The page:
Water Conservation Plan Guidelines Summary
On August 6, 1998, EPA issued guidelines for water conservation plans for public water systems. States may require water systems to submit a water conservation plan consistent with the EPA or any other guidelines as a condition of receiving a loan under the Drinking Water State Revolving Fund (SRF). The guidelines contain step-by-step approaches and conservation measures that can be used by water system planners to develop and implement plans for water conservation. Strategic use of water conservation can help extend the value and life of infrastructure assets used in both water supply and wastewater treatment, while also extending the beneficial investment of public funds through the SRF and other programs. This page serves as a summary for the guidelines. To see the whole document, please visit Water Conservation Plan Guidelines page.
Safe Drinking Water Act Provision
Section 1455 of the 1996 Amendments to the Safe Drinking Water Act (SDWA) requires EPA to publish in the Federal Register guidelines for water conservation plans for public water systems of various sizes and to take into consideration such factors as water availability and climate. The SDWA also provides that states may require water systems applying for Drinking Water State Revolving Fund (SRF) loans to submit a conservation plan as a condition of receiving a loan.
EPA invited broad-based participation in the development of the guidelines. A public workshop was convened in September 1997 as the first opportunity to obtain input on this important issue. We also formed a subcommittee under the Local Government Advisory Committee to obtain input on our efforts. Subcommittee representation included state agencies, local governments, water utilities, environmental groups, and various industry and public interest groups. The subcommittee held five open meetings to develop recommendations for submission to the Agency. Public comments and subcommittee recommendations mainly focused on the need to simplify the basic guidelines and the limiting effect of compartmentalizing measures. Several commenters felt that more measures should be recommended for small systems. EPA made changes to the guidelines to address those comments.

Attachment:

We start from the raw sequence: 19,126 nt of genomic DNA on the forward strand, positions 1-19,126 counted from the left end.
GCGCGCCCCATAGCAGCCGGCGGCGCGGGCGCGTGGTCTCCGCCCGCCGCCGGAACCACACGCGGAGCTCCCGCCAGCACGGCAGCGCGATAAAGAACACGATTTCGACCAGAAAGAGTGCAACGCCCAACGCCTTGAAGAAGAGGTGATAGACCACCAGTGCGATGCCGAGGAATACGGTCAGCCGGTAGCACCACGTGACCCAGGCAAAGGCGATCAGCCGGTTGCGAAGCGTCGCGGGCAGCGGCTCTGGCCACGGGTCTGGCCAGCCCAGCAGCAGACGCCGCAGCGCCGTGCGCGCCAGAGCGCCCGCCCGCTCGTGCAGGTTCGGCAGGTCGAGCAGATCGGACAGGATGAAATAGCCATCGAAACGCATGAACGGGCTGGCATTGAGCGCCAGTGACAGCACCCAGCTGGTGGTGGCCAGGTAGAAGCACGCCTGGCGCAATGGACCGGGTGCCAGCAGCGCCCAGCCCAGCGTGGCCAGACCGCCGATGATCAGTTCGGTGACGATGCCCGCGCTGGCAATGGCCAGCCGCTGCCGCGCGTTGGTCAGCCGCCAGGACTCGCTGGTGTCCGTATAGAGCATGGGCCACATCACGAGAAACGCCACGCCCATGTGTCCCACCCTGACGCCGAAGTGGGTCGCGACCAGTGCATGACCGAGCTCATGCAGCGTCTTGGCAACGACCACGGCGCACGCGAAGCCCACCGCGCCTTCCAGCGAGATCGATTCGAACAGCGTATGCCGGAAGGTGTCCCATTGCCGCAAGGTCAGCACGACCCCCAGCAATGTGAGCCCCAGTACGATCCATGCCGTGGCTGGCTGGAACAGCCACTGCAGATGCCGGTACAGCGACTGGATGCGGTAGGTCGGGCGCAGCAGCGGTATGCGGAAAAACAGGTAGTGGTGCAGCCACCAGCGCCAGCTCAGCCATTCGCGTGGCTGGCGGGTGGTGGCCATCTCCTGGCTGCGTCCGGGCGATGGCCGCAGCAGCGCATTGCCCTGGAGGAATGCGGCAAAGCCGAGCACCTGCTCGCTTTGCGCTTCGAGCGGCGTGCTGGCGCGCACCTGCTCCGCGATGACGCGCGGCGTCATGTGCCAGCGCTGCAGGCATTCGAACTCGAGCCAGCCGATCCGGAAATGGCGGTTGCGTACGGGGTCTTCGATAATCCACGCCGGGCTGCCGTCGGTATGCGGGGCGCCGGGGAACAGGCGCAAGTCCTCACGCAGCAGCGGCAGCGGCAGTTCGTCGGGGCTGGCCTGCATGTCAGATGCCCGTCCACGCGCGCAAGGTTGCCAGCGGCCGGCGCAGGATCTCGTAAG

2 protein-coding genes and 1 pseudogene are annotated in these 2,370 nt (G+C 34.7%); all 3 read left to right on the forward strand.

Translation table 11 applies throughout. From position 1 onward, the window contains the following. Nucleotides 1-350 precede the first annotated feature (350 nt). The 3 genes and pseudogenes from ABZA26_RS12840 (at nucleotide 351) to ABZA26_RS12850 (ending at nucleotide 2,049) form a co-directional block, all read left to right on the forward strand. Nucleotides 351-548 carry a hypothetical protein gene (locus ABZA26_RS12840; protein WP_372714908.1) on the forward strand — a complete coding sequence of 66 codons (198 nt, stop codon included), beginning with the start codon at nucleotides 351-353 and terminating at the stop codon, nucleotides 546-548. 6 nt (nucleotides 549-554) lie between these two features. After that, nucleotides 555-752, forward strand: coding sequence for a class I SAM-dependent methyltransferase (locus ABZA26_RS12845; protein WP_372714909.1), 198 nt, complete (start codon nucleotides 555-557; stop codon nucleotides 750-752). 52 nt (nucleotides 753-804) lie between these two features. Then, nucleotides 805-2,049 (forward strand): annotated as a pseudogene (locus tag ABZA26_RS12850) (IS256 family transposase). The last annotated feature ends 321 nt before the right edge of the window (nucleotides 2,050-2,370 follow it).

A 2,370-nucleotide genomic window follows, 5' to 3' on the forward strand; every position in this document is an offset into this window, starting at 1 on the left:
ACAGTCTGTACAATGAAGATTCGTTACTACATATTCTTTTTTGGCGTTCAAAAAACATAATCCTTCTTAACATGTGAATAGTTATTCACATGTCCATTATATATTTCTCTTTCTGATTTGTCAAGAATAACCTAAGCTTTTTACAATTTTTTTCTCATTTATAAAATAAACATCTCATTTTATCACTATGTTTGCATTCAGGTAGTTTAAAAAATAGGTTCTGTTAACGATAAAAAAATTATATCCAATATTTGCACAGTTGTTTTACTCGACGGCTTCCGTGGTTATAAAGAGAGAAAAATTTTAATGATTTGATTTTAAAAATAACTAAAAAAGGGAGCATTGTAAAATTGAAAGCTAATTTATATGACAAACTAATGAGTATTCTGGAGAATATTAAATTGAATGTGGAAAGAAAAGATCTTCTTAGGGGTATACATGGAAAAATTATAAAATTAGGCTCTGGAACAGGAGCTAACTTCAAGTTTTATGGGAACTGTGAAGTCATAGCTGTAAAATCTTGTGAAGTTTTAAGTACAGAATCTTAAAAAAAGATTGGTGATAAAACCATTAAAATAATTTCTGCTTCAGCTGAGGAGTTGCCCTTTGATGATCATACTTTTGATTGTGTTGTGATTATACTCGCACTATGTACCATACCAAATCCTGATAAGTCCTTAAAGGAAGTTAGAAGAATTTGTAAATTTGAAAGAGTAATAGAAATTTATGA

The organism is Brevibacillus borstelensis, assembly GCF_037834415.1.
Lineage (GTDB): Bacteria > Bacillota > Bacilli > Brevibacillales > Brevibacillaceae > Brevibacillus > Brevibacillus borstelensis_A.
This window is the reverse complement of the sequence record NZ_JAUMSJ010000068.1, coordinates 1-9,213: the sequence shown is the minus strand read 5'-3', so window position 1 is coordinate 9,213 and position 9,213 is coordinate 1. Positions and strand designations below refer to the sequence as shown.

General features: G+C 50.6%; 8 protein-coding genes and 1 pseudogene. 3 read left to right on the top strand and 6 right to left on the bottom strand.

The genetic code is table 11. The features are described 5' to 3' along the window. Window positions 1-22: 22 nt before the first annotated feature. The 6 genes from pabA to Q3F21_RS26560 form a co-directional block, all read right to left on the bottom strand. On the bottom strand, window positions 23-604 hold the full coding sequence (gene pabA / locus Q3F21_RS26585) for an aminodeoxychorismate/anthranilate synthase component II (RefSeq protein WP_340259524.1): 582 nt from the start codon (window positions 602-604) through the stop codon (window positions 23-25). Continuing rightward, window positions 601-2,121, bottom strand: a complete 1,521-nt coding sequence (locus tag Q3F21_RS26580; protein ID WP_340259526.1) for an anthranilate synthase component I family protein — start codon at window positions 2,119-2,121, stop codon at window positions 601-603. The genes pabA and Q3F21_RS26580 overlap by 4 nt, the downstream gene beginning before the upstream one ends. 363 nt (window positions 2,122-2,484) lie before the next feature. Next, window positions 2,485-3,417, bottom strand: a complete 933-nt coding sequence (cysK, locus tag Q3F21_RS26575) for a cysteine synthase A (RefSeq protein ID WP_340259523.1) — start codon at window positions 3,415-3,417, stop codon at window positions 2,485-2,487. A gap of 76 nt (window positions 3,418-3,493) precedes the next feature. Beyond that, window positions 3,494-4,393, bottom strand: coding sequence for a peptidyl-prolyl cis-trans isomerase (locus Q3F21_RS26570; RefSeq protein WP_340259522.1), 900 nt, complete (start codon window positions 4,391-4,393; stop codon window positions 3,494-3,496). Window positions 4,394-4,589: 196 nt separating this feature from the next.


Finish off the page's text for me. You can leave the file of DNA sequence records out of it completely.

On August 6, 1998, we announced the availability of the final guidelines in the Federal Register. Printed copies of the guidelines are available from the Office of Water Resource Center (202-260-7786) or electronically on this Web page.
The Water Conservation Plan Guidelines are addressed to water system planners but use of the guidelines is not required by federal law or regulation. States and Indian tribes decide whether or not to require water systems to file conservation plans consistent with these or any other guidelines. Although a voluntary provision, the guidelines may help bring conservation into the mainstream of water utility capital facility planning. The infrastructure needs of the nation's water systems are great. Strategic use of water conservation can help extend the value and life of infrastructure assets used in both water supply and wastewater treatment, while also extending the beneficial investment of public funds through the SRF and other programs.